Asimov's robot mysteries had as emotional core the relationship between his two detectives, Lije Bailey and the robot Daneel. The heart of this film is less the growing trust and partnership between the smugly sexually confident Spooner and the austere Calvin, than the far more problematic friendship between Spooner and Lanning's bequest to him, the eccentric robot Sonny, a friendship which is part of the process whereby Spooner becomes that stock SF figure, the Man who learns better.. ( Sonny is a special effect based on the movements and voice of the excellent Alan Tudyk, who gives perhaps the most impressive performance in a film in which he does not appear. )

The film is set in what is recognizably a future Chicago, though its lake is dry and there is nothing left green there - this is a world in trouble. Alex Proyas' earlier films include the extraordinary 'Dark City', perhaps the best ever combination of sf and noir mystery; where that took much of its look from Edward Hopper, much from Lang's 'Metropolis', this owes much of its look to covers of the magazines in which Asimov's stories appeared. If at times the key sequences in this intelligent blockbuster inspire a degree of deja vu, it is because of this return to the basics of our idea of what the future looks like.


The title sequence of Sam Raimi's 'Spider-Man 2' - a sequence of images drawn by the hyper- realistic comics artist Alex Ross - does the double duty of reminding us of the events of the previous film and that we are to spend two hours in the world of Marvel Comics. When Steve Ditko and Stan Lee invented Spider-Man, the whole point of him was that was young, vulnerable and made mistakes. Even more than the first film, 'Spider-Man' inhabits not only the vehement acrobatics of the comic-book, but its occasionally lachrymose emotional territory - rather more movingly because the corrosive effect of necessary secrets is a more common experience than the acquisition of vast power.

Tobey Hooper's large eyes and hurt sensitive mouth made him ideal casting in the first film; here his Peter Parker has had two years of having his life wrecked by his sense of obligation. Patrolling the streets cuts into his college course-work and his friendships; he has cut himself off from his sweetheart Mary Jane (Kirsten Dunst) to prevent her being used as a hostage. The exhilaration of the highly coloured action sequences is set against the highly specified greyness of Parker's daily real life - a cheap flat, a greedy landlord, dishonest employers. When his powers appear to fade, it seems like a solution - the image of Parker walking away from a trashcan with his costume in it is one of many Raimi usefully copies from decades of the comic..

The villain in this second film is far more his mirror image than the megalomaniac industrialist of the first film; Octavian (Alfred Molina) is a scientist Parker idolizes and the semi-intelligent robot arms which make him over into Doc Octopus merely gadgetry from his fusion experiments. In many respects, he is Spiderman's dark twin - the arms have corrupted his moral sense so that he is pure ego, pure scientific curiosity. Molina gives what might have been a mere retreat of Jekyll and Hyde a genuinely tragic sensibility - like Hooper he acts with his eyes so much that it is a shock when they hide behind the monster's goggles. If there is a weakness here, it is that some of the steps in Octavian's corruption get elided in the interest of visual sensation - the wife he accidentally kills is hardly mentioned again.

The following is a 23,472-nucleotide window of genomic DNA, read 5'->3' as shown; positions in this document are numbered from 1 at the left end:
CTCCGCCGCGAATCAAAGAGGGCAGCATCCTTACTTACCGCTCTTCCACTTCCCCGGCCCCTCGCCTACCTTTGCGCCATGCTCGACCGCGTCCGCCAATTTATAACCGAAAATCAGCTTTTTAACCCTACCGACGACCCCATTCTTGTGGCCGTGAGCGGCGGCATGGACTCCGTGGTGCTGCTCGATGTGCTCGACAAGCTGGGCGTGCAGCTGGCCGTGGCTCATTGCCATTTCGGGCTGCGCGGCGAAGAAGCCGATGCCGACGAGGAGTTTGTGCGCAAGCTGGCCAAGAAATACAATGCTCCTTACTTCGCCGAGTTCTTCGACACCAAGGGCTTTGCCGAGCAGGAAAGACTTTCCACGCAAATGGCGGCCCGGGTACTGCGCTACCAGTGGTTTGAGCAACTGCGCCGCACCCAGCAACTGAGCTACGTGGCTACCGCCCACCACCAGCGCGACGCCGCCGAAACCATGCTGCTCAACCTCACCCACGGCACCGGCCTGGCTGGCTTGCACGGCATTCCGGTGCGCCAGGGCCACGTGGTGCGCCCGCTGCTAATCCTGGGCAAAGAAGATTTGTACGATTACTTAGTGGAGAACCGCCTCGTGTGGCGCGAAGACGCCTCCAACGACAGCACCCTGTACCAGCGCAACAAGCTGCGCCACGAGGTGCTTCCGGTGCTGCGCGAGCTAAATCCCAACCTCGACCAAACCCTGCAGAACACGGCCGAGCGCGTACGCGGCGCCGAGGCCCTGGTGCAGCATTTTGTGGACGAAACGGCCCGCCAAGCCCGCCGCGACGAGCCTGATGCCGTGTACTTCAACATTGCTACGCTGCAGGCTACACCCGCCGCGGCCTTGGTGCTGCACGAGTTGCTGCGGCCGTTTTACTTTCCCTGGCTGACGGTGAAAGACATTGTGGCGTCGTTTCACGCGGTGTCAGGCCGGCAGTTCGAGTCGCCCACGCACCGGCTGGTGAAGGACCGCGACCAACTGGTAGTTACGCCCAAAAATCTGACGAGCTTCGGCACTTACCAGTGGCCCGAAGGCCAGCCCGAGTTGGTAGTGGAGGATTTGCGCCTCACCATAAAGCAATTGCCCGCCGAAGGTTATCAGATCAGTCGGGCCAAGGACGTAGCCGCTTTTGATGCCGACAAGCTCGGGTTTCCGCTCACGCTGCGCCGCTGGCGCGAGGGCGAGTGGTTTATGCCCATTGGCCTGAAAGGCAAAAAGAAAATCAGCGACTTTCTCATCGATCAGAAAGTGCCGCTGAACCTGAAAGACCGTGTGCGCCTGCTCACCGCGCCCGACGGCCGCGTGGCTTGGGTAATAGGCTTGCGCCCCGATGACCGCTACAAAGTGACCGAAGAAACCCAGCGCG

Where Raimi supplements the original material, it is occasionally with pregnant in-jokes - Spider-Man shares a lift with Hal Stark, the comics-obsessed Michael Novotny of the American version of the TV series 'Queer as Folk', implying subtext to Peter's fraught relationship with his best friend Harry. More often, it is to undercut the daftest bit of the premise - Aunt May (Rosemary Harris) clearly suspects Peter's double identity, and Kirsten Dunst gives real authority to Mary Jane's fury at being left out of his decisions about their relationship. When a wounded, maskless Spider-man is passed over the heads of Elevated train passengers he has just saved, the convention of the secret identity is stretched close to breaking point, as it needs to be.

Raimi loves this material, but his attitude to it is never unthinking. Part of the tragedy of superhero and supervillain alike is that their roles are a seductive trap, an addiction whose name is endless repetition - this may be a feature of comics, but it is also an acute observation. Octavian's response to the disaster that killed his wife and warped him is to steal the equipment that will enable him to do it all over again, only more destructively. The difference between him and the younger Spiderman is partly this - that he can only break the cycle by dying, whereas, by finally telling the truth, Parker can choose to change.

This page was printed out from Roz Kaveney's website at If you have further questions, please visit that website for more information.